The fledgling South African Cell Death Society hosted its coming-out event this week, the 1st Cell Death Symposium, a meeting that the group hopes will become an annual feature.
Between 30 and 40 delegates, comprised of local and international researchers and graduate students from around South Africa, met at the Two Oceans Aquarium on the V&A Waterfront from 10 to 12 January to explore the symposium's theme, Cell Death in Diseases. In keeping with the broad span of the field, talks and posters covered a slew of diseases, although cancer appeared to be the common denominator.
Not too surprisingly, presenters and students dedicated much of talks and posters to the mechanics of cell death. (Essential in the study of cancers, where scientists are scrambling to find new ways to kill off cancer cells.)
Given that it was the first of its kind, the symposium had many objectives, explained UCT's Dr Lester Davids, who organised the event alongside Dr Marianne Cronjé of the University of Johannesburg. For one, the symposium set out to market the new society, a chapter of the International Cell Death Society, among the many potential South African members - physiologists, cell biologists, biochemists and cellular biologists among them.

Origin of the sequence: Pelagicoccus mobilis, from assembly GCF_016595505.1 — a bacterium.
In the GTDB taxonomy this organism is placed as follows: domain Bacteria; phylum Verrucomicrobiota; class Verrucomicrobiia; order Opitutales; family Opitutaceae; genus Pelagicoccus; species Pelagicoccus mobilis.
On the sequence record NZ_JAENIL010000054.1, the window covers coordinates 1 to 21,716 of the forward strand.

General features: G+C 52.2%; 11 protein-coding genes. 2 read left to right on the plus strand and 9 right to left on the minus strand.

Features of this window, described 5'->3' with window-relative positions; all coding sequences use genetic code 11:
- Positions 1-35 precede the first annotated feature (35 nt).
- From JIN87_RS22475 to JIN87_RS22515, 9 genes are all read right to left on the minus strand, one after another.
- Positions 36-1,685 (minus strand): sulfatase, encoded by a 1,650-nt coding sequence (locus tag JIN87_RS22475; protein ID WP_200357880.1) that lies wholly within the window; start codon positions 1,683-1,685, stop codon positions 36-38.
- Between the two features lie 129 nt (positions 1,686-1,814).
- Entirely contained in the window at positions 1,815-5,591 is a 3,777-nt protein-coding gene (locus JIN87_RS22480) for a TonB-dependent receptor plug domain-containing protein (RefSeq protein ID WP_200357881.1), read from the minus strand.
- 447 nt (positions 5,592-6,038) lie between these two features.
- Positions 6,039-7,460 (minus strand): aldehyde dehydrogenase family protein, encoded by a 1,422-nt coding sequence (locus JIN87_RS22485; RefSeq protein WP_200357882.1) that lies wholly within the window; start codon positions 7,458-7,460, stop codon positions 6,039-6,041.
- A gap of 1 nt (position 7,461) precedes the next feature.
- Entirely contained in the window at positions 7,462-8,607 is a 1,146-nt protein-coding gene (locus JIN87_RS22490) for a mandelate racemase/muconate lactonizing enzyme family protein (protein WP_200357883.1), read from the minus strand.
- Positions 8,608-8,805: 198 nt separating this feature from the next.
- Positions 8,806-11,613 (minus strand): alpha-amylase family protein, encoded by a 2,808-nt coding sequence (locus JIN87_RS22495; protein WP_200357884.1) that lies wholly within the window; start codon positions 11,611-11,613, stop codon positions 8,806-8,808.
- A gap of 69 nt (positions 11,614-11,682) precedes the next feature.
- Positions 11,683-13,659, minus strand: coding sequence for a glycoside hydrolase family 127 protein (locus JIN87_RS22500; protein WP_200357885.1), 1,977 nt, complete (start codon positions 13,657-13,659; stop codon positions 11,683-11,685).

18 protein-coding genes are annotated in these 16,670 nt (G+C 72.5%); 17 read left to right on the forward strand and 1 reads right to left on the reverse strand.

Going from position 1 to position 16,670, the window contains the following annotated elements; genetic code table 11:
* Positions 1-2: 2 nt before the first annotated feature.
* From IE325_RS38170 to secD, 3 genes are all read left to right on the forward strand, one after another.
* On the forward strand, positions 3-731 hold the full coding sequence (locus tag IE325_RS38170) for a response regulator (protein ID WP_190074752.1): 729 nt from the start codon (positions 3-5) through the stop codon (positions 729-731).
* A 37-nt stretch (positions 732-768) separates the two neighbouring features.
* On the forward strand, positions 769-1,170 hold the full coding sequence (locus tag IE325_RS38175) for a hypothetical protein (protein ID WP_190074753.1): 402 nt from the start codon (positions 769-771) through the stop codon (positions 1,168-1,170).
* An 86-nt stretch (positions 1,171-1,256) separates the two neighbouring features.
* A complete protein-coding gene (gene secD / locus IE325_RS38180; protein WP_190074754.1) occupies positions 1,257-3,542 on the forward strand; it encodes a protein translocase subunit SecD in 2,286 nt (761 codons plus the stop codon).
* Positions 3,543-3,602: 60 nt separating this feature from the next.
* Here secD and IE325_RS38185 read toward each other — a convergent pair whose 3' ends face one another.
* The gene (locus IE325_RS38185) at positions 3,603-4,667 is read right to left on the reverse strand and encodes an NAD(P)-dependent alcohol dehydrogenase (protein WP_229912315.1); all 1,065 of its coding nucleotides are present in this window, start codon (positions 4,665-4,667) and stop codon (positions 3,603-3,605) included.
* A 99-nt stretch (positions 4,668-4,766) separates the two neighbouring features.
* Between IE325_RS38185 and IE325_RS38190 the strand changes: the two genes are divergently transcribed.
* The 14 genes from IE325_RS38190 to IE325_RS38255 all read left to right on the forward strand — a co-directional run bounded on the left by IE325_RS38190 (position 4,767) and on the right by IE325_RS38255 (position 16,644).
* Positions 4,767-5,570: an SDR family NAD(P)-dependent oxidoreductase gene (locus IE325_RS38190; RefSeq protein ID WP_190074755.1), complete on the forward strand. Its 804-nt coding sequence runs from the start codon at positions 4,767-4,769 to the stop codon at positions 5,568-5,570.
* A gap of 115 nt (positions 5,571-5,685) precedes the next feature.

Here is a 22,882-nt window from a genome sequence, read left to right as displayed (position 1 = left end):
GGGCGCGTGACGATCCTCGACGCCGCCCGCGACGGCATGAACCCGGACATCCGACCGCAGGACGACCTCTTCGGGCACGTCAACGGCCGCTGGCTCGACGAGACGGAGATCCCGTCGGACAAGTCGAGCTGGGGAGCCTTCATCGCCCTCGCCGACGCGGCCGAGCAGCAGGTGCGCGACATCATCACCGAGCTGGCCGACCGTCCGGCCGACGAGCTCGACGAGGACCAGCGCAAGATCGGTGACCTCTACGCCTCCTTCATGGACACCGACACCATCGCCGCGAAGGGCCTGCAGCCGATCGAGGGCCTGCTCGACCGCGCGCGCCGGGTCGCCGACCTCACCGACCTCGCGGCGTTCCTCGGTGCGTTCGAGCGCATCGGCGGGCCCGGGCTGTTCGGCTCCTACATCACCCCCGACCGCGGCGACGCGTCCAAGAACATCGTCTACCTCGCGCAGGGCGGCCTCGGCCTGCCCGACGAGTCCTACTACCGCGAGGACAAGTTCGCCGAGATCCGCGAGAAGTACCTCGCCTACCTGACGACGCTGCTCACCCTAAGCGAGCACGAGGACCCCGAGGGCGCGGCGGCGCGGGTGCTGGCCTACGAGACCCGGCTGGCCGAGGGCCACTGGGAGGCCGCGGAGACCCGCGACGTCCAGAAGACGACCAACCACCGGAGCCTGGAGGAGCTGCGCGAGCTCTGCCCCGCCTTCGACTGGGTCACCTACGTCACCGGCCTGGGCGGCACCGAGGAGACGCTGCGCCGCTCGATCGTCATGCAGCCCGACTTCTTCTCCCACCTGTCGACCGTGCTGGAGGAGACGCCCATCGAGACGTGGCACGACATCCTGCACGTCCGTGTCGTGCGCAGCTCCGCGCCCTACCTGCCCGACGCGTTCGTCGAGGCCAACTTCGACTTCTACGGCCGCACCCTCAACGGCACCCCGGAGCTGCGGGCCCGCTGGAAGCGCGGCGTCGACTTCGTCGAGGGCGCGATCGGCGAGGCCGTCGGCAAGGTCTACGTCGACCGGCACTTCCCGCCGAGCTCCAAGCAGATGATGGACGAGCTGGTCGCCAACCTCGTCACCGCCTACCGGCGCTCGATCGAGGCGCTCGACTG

But the teaching and retention of graduate students were foremost among the meeting's aims, said Davids.
"We wanted to encourage students who may be thinking of leaving the sciences that this is exciting and relevant stuff."
A message echoed in the keynote lecture by Professor Richard Lockshin of St John's University in the US. He spoke of the latest developments in the study of cell death, and the many questions still begging to be answered as clinicians and scientists attempt not just to kill cells (as in cancer), but also to protect them as they battle neurodegenerative diseases.
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